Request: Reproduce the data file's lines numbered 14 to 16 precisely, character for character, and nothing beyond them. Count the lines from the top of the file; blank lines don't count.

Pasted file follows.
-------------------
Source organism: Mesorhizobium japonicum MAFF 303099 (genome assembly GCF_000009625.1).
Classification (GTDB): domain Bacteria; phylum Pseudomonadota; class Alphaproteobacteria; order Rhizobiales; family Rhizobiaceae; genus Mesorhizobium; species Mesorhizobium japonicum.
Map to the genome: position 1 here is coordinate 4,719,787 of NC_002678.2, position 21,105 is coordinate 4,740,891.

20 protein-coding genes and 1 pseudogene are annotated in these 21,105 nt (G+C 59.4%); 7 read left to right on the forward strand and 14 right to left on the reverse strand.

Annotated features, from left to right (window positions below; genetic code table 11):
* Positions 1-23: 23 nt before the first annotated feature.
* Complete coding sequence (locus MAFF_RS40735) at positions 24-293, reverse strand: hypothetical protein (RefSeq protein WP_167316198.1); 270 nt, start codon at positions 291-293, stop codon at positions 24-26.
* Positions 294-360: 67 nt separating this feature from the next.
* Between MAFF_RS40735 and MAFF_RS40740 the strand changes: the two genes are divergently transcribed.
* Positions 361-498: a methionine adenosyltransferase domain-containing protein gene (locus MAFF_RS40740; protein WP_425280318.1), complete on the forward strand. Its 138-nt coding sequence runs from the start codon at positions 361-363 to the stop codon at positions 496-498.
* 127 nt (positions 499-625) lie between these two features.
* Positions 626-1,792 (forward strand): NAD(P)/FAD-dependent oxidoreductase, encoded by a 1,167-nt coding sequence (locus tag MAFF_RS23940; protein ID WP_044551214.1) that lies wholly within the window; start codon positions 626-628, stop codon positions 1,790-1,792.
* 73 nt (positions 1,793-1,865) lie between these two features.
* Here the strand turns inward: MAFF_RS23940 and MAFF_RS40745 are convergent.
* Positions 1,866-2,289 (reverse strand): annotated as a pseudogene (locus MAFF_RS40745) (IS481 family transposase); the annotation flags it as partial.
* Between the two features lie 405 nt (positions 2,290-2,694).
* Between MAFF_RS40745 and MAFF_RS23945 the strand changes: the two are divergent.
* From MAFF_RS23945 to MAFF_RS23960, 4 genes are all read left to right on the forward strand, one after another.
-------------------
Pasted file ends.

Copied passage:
* Here the strand turns inward: MAFF_RS23940 and MAFF_RS40745 are convergent.
* Positions 1,866-2,289 (reverse strand): annotated as a pseudogene (locus MAFF_RS40745) (IS481 family transposase); the annotation flags it as partial.
* Between the two features lie 405 nt (positions 2,290-2,694).